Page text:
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Cow comfort economics 101

Rick Grant Published on 09 October 2012

This past year, I have given numerous talks on the importance of managing for cow comfort. We know that the on-farm management environment explains over half of the variation among farms in milk production. Increasingly, producers are realizing that modest investments in housing, or changes in their cow management routines, can pay large dividends in greater cow health and performance.

As we look to the future and the continuing volatility in feed and milk prices, we need to sharpen our focus on the consistent economic benefits of improved cow comfort – information we can literally “take to the bank(er)!”



A combination of controlled research and field case studies are providing a substantial and growing body of information on the expected cow responses to specific changes in the management environment. Here are some of the most economically important relationships:

  • Stalls per cow (1.7 lbs per cow per day per 0.1 increase in stall availability), feeding for refusals (+3.5 lbs per cow per day) and feed pushups (+8.7 lbs per cow per day) are all positively related to herd milk production.
  • Minimizing time outside the pen is the key to optimal time budgeting. Meeting time budget requirement for resting results in greater milk yield (five to eight lbs per day more) and lower incidence of lameness.
  • Expect two to 3.5 lbs per cow per day more milk whenever cow comfort is improved that results in one more hour of resting time.
  • When cows are chronically deprived of adequate resting opportunity, they will also sacrifice eating time and the potential for feed consumption in a 3.5:1 ratio.
  • Heat stress abatement needs to begin at THI = 68, occur during the dry and the lactating phase, and will result in greater feed intake and milk yield (average of 10+ lbs per cow per day), less lameness and a healthier transition period.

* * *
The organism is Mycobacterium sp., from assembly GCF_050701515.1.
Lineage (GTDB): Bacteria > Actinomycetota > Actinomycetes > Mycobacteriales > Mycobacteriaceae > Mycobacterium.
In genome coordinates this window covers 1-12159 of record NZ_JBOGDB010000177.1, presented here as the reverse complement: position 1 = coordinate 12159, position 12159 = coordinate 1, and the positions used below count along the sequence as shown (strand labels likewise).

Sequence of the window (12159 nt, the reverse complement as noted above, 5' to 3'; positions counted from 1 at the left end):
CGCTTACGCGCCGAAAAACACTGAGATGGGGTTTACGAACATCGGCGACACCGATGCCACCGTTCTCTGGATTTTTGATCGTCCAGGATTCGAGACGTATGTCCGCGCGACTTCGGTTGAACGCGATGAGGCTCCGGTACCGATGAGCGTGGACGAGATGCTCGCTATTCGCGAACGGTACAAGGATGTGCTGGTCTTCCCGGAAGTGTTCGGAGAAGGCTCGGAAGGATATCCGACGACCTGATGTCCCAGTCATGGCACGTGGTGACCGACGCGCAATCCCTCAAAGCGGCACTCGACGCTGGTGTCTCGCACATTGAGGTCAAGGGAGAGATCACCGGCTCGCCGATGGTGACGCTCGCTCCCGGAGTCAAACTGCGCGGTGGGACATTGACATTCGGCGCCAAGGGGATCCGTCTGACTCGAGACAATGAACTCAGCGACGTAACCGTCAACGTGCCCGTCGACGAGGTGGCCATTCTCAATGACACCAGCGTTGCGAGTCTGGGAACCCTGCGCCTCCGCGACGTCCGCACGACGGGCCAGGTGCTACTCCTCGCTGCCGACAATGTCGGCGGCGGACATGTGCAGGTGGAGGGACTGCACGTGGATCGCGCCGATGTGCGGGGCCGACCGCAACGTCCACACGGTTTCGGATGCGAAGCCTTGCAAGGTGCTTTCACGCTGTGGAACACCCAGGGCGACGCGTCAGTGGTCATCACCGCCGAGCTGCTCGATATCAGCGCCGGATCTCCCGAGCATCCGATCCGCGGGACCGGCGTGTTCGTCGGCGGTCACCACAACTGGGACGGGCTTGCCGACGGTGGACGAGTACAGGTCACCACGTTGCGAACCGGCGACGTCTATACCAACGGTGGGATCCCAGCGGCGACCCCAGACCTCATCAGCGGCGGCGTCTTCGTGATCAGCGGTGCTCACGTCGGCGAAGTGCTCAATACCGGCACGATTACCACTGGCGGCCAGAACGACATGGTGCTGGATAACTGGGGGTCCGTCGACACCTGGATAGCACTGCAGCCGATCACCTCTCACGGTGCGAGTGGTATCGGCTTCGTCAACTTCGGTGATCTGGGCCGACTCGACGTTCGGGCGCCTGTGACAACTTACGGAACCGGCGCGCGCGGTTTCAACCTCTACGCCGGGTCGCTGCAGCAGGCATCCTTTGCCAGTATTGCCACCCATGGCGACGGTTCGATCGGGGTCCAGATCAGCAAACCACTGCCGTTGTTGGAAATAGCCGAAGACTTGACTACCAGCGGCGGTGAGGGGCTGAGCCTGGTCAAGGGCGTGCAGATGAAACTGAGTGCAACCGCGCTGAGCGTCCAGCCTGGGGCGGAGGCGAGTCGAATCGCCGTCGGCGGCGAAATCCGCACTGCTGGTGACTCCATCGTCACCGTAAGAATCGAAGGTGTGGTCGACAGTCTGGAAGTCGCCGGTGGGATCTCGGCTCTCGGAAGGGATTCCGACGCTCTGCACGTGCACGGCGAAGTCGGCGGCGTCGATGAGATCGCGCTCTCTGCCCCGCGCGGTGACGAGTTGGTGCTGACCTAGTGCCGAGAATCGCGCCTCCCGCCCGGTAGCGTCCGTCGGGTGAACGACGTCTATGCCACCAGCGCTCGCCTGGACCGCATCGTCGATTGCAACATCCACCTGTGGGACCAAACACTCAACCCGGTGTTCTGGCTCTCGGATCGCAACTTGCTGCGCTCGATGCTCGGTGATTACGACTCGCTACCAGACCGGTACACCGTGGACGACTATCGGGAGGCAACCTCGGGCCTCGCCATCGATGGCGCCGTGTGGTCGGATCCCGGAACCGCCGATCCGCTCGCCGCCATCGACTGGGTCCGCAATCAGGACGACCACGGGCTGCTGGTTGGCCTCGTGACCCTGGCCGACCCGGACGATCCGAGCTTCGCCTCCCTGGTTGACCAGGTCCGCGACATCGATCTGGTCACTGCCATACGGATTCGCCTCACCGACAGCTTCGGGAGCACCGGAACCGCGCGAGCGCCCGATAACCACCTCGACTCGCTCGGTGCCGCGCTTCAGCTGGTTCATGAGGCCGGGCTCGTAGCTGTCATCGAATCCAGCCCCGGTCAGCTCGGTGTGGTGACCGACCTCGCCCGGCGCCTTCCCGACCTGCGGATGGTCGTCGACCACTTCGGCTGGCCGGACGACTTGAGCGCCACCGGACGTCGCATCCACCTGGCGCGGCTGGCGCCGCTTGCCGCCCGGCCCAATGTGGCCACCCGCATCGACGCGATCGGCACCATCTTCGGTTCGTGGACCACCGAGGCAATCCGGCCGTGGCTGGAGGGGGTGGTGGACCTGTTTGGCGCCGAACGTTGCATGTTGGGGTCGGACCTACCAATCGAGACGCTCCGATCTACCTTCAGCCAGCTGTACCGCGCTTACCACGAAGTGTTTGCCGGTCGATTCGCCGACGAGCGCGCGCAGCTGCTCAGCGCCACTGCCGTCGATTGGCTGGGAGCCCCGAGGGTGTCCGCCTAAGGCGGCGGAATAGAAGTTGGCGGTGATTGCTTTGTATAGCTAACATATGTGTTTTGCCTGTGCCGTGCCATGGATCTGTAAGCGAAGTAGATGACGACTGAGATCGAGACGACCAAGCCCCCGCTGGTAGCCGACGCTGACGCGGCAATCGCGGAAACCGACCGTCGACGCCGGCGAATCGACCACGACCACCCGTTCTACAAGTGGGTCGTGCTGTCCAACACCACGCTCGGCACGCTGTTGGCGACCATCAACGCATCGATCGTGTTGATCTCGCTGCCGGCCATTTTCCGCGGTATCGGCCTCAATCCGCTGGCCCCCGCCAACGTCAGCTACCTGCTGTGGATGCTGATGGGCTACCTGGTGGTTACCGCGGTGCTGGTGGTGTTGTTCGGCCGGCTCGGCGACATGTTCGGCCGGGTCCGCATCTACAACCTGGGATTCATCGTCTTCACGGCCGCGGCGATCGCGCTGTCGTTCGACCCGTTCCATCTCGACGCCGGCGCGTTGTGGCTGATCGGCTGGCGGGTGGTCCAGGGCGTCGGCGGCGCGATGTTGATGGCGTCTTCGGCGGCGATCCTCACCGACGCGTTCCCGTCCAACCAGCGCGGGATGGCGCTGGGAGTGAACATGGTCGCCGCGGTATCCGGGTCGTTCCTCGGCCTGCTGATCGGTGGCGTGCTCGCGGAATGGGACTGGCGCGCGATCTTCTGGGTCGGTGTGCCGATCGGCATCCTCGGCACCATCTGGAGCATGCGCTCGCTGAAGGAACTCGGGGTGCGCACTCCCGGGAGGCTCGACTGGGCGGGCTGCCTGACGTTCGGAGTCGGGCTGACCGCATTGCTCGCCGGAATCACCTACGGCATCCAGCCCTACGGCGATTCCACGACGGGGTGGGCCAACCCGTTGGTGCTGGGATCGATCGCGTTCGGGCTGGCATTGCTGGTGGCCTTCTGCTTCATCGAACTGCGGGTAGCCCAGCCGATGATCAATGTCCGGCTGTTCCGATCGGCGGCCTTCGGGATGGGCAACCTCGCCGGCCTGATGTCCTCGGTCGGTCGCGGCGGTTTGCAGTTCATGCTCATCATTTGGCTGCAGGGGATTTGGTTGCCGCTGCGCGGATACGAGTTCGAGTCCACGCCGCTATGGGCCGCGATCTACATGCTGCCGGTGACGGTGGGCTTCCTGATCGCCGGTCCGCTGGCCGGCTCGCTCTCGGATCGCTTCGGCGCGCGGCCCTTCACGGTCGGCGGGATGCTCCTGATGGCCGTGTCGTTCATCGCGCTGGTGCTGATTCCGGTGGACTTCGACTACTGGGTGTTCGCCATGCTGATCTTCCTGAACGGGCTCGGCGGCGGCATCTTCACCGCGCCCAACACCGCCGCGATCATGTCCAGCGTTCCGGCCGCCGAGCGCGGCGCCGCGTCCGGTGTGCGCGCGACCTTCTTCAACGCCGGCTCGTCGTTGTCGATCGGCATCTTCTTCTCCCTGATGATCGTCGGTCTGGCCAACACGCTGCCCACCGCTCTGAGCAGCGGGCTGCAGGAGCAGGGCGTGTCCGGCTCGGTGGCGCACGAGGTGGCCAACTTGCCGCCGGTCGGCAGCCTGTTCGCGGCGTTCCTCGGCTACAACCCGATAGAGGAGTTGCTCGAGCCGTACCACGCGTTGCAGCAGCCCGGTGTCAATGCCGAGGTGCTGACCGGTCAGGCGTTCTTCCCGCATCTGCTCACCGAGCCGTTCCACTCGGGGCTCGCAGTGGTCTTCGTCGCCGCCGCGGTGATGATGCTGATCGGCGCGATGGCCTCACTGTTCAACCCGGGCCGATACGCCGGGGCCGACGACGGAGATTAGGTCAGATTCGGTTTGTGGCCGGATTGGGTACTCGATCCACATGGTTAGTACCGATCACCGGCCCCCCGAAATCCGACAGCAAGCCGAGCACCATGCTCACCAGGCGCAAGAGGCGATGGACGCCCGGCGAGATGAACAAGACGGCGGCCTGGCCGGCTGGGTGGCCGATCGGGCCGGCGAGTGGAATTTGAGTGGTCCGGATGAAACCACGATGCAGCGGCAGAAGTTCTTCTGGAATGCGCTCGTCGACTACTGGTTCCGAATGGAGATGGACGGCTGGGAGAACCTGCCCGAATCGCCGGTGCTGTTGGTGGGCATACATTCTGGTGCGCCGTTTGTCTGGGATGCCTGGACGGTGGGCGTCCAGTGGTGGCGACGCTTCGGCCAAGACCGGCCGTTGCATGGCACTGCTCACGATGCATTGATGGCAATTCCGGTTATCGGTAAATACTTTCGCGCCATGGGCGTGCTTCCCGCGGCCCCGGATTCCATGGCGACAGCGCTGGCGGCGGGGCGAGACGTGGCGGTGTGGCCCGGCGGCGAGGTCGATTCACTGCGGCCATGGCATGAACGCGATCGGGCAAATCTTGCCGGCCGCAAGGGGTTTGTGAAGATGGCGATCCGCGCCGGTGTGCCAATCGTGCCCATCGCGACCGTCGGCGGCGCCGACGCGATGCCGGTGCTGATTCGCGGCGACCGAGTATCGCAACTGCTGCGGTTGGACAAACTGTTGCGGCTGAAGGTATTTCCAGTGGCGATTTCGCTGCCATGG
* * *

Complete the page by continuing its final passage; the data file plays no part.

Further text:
• Commingling first-calf heifers with older cows leads to loss of resting activity, rumination and milk yield. Plan on an approximate 10 percent loss in milk for the heifers. When stocking rate is increased, the negative effect is even more pronounced even at low levels of overcrowding (such as 110 to 115 percent of stalls and headlocks).
  • Improving the comfort of a stall, according to numerous case studies, should improve milk yield (three to 14 lbs per cow per day), lower turnover rates (-6 to -13 percent), lower somatic cell count (-37,000 to -102,000) and reduce lameness (-15 to -20 percent).
  • Optimizing the feeding environment will promote aggressive feeding behavior and greater dry matter intake which translates into more milk production (for Holsteins, one lb of dry matter intake translates into two lbs of milk).
  • Lameness results in a loss of nearly 2,000 lbs per cow per year of milk annually, greater culling rate and reduced fertility.
  • As bunk space decreases from 24 to 12 inches per cow, percentage of cows pregnant by 150 days in milk decreases from 70 to 35 percent. Also, conception rates are reduced with higher stocking densities. Given the value of a pregnancy is approximately $300, this is an important, and often overlooked, effect of overstocking.

The list could go on but it is clear that there are very real economic consequences associated with improvement (or neglect) of cow comfort. Research makes it clear that there is a predictable link between management, cow behavioral responses and productivity and health. Now is the time to take advantage of what we know about improving cow comfort to improve the farm’s bottom line. PD

Grant is president of the Miner Institute. Excerpts from Miner Institute Farm Report, December 2011.